Socrates is seen as one of the founders of western philosophy, of whom what we know historically comes from literary sources other than his own. He is known for what became known as the Socratic Method in which he preferred debating and dialoging with others in person on philosophical topics.
We learn about Socrates from the philosopher Plato and the historian Xenophon. Plato’s Dialogues are the most expansive literary sources, and in which Socrates is presented as a key character. Xenophon likely presented a more historically accurate portrayal of Socrates given his talent as a historian. Xenophon constitutes a valuable source for Ancient Greece from the year 411 BC to 362 BC (History of Greece).
Historians have encounter what is known as the Socratic Problem. These are the difficulties inherent in constructing a historical account of Socrates given that the source materials penned by later writers present often contradictory and fictionalized information. Plato’s Dialogues presents Socrates as a “larger than life figure,” which means that it can be challenging to determine what information and ideas presented are legitimately Socrates’ own as opposed to Plato’s. Professor of philosophy Debra Nails explains that,
“The Socratic problem is a rat’s nest of complexities arising from the fact that various people wrote about Socrates whose accounts differ in crucial respects, leaving us to wonder which, if any, are accurate representations of the historical Socrates” (1).
Difficulties aside, his main emphasis was on ethics and moral philosophy. Historical sources agree that he was reputable for being an incredibly intelligent individual, physically ugly, and that he died by execution via poisoning. Many ancient writers drew inspiration from him, and provided their own interpretations.
Socrates was born in 5th century BC (c. 469 BC) in Alopeke. He likely engaged in his father’s trade as a stonemason and was fortunate to study some philosophy prior to enrolling in military service during the Peloponnesian War. After his military service, which was likely peaceful and devoid of conflict, he returned to Athens where he became involved in politics. When his father died he received an inheritance that enabled him to live with his wife Xanthippe without having to work. Socrates soon became a known figure in the city of Athens as he was frequently involved in philosophical discussions with the Athenians.
Socrates’ methods were quite unique. He embraced poverty, insisted that he was not a teacher, and refused to take money for what he did. His goal was to help other people develop in such a way as to think for themselves, which led him to attend public areas such as the marketplace to talk with people. He also engaged diversely which included the elderly, women, slaves, as well as the poor. His genuine intellectual probing would often lead others to experience and realize their own ignorance. He would ask his audiences to define concepts such as “beauty,” “the good,” and “piety,” and subsequently show how their answers led to paradox or absurdity. This came to the enjoyment of some of the younger men in Athens who took great leisure in watching Socrates debate and question their elders in the market place. As a result, he developed a following of young men who would too devote themselves to philosophy.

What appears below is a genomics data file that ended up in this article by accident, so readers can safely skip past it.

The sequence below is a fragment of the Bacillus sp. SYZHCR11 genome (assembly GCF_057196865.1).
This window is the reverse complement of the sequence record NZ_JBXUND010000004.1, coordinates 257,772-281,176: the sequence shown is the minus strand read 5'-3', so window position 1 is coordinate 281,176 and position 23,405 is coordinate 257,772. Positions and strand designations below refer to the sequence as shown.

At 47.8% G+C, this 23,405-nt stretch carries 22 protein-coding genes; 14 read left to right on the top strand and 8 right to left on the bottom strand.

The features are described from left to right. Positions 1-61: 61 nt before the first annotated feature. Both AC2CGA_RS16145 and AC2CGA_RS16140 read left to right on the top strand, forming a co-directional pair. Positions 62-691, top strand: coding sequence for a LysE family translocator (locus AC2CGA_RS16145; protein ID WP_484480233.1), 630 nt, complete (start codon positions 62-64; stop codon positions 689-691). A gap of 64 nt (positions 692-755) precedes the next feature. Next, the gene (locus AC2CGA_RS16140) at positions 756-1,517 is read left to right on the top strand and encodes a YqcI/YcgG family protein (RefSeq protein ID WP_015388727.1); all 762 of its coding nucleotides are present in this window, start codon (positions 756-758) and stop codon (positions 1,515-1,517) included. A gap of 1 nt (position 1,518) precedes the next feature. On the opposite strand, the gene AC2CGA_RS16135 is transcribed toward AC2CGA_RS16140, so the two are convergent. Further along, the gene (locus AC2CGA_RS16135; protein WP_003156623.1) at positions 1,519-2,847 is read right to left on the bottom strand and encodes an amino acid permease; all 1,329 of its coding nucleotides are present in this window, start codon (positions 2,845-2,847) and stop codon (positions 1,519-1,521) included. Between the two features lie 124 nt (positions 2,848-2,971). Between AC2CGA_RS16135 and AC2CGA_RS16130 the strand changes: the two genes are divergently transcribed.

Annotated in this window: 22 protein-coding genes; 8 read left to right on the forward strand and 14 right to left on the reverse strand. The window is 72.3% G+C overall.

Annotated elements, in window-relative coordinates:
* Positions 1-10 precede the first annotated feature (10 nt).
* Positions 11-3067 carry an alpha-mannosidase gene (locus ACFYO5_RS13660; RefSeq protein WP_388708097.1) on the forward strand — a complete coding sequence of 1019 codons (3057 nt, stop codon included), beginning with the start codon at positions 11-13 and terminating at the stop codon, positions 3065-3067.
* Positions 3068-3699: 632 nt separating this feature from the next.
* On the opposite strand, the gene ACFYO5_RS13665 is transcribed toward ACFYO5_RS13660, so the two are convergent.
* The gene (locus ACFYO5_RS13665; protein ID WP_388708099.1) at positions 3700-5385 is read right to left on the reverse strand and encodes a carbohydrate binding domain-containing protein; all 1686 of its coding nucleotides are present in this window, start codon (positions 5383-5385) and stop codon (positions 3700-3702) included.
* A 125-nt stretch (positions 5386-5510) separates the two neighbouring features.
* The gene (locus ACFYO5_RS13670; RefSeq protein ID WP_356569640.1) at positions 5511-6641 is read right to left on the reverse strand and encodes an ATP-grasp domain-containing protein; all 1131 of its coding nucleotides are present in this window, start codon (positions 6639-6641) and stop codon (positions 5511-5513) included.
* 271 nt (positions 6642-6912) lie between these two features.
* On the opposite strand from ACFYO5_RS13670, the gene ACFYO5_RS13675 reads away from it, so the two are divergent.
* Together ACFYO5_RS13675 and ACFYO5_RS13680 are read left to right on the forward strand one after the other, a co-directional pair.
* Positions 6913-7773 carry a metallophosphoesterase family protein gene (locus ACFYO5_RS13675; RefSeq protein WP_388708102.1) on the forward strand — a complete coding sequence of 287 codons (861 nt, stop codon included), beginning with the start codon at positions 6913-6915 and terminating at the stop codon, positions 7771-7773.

Despite his following and reputation, Socrates soon made enemies and begun attracting trouble with some notable Athenians such as Meletus (a poet), Anytus (a tanner), and Lycon (an orator). Around the age of 70, he was brought to trial where he faced numerous charges including impiety, denying the gods, criticizing democracy, praising the Spartans (who were the enemies of the Athenians), and criticizing the moral ethic of Athenian society. He stood trial in court and rather than pleading guilty (which would have almost certainly led to him being released) he decided to both defend himself and mock the court, and was thus sentenced to death. According to Plato, Socrates was given a fatal dose of poisonous hemlock from which he died in 399 BC.
1. Stanford Encyclopedia of Philosophy (Debra Nails). 2005. Socrates. Available.